Your baby's sleep
Baby sleep advice
Reducing the risk of cot death
Baby sleep advice
Some babies sleep much more than others. Some sleep for long periods, others in short bursts. Some soon sleep through the night and some don’t for a long time.
Your baby will have their own pattern of waking and sleeping, and it’s unlikely to be the same as other babies you know.
It’s also unlikely to fit in with your need for sleep. Try to sleep when your baby sleeps. If you’re breastfeeding, in the early weeks your baby is likely to doze off for short periods during a feed.
Carry on feeding until you think your baby has finished or until they’re fully asleep. This is a good opportunity to try to get a bit of rest yourself.
If you’re not sleeping at the same time as your baby, don’t worry about keeping the house silent while they sleep. It’s good to get your baby used to sleeping through a certain amount of noise.
How can I get my baby used to night and day being different?
It’s a good idea to teach your baby that night time is different to daytime from the start.
During the day, open curtains, play games and don't worry too much about everyday noises when they sleep.
At night, you might find it helpful to:
- keep the lights down low
- not talk much and keep your voice quiet
- put your baby down as soon as they’ve been fed and changed
- not change your baby unless they need it
- not play with your baby
Soon, your baby will learn that night time is for sleeping.
Where should my baby sleep?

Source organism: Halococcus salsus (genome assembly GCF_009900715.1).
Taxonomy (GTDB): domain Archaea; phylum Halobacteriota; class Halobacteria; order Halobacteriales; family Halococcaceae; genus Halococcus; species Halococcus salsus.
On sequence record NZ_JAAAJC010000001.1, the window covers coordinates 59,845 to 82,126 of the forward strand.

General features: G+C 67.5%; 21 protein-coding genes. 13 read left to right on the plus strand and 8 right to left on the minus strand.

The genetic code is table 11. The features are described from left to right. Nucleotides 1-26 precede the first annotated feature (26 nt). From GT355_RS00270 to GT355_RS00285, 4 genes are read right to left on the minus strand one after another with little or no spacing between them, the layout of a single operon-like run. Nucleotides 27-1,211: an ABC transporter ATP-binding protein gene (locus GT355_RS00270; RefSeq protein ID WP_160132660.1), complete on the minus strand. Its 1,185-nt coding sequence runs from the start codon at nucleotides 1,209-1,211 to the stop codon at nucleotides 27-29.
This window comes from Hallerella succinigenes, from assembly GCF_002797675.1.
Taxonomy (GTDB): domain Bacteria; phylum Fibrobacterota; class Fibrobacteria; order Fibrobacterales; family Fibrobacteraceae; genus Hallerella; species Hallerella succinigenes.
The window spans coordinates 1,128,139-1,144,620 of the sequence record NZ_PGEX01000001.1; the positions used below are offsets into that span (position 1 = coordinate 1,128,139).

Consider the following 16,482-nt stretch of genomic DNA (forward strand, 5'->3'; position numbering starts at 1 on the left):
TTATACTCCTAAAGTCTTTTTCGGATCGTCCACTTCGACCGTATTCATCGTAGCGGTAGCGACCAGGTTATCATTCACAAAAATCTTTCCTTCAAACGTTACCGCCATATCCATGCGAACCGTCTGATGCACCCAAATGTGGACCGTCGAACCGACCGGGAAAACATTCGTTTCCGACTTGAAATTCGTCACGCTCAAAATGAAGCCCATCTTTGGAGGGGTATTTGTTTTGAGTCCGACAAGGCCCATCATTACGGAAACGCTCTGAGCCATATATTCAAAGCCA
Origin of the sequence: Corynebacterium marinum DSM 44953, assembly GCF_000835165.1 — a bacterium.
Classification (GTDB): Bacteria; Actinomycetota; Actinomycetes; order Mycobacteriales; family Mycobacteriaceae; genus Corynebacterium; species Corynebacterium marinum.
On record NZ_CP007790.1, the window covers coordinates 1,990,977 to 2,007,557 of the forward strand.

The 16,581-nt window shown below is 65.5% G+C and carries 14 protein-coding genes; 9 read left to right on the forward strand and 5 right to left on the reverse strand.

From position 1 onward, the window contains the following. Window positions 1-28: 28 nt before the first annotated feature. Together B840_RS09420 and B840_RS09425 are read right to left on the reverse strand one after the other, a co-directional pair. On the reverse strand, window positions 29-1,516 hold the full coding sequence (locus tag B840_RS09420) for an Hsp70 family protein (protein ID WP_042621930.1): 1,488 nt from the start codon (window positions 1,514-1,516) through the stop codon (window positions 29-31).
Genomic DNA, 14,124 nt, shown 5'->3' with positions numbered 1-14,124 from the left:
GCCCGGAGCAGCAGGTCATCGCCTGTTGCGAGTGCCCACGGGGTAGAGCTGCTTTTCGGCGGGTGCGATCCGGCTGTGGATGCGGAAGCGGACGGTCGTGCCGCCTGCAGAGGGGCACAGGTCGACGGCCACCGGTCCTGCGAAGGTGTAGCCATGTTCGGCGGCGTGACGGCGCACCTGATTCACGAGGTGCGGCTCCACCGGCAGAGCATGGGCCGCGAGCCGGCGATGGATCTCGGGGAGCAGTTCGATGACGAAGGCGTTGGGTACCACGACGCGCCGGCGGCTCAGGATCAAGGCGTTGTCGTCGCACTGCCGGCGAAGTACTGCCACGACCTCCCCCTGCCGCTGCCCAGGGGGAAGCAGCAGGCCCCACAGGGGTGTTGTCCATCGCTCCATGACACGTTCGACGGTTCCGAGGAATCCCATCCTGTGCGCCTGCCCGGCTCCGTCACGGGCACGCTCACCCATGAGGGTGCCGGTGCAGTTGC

For the first six months your baby should be in the same room as you when they're asleep, both day and night. Particularly in the early weeks, you may find that your baby only falls asleep in your or your partner's arms, or when you're standing by the cot.
You can start getting your baby used to going to sleep without you comforting them by putting them down before they fall asleep or when they’ve just finished a feed.
It may be easier to do this once your baby starts to stay alert more frequently or for longer.
Is it important to have a routine from the beginning?
Newborn babies will sleep on and off throughout the day and night. It can be helpful to have a pattern, but you can always change the routine to suit your needs. For example, you could try waking your baby for a feed just before you go to bed in the hope that you’ll get a long sleep before they wake up again.
Establishing a bedtime routine
You may feel ready to introduce a bedtime routine when your baby is around three months old. Getting them into a simple, soothing bedtime routine can be helpful for everyone and can help prevent sleeping problems later on. It's also great one-to-one with your baby. The routine could consist of:
- having a bath
- changing into night clothes and a fresh nappy
- brushing their teeth (if they have any!)
- putting to bed
- reading a bedtime story
- dimming the lights in the room to create a calm atmosphere
- giving a goodnight kiss and cuddle
- singing a lullaby or having a wind-up musical mobile that you can turn on when you've put your baby to bed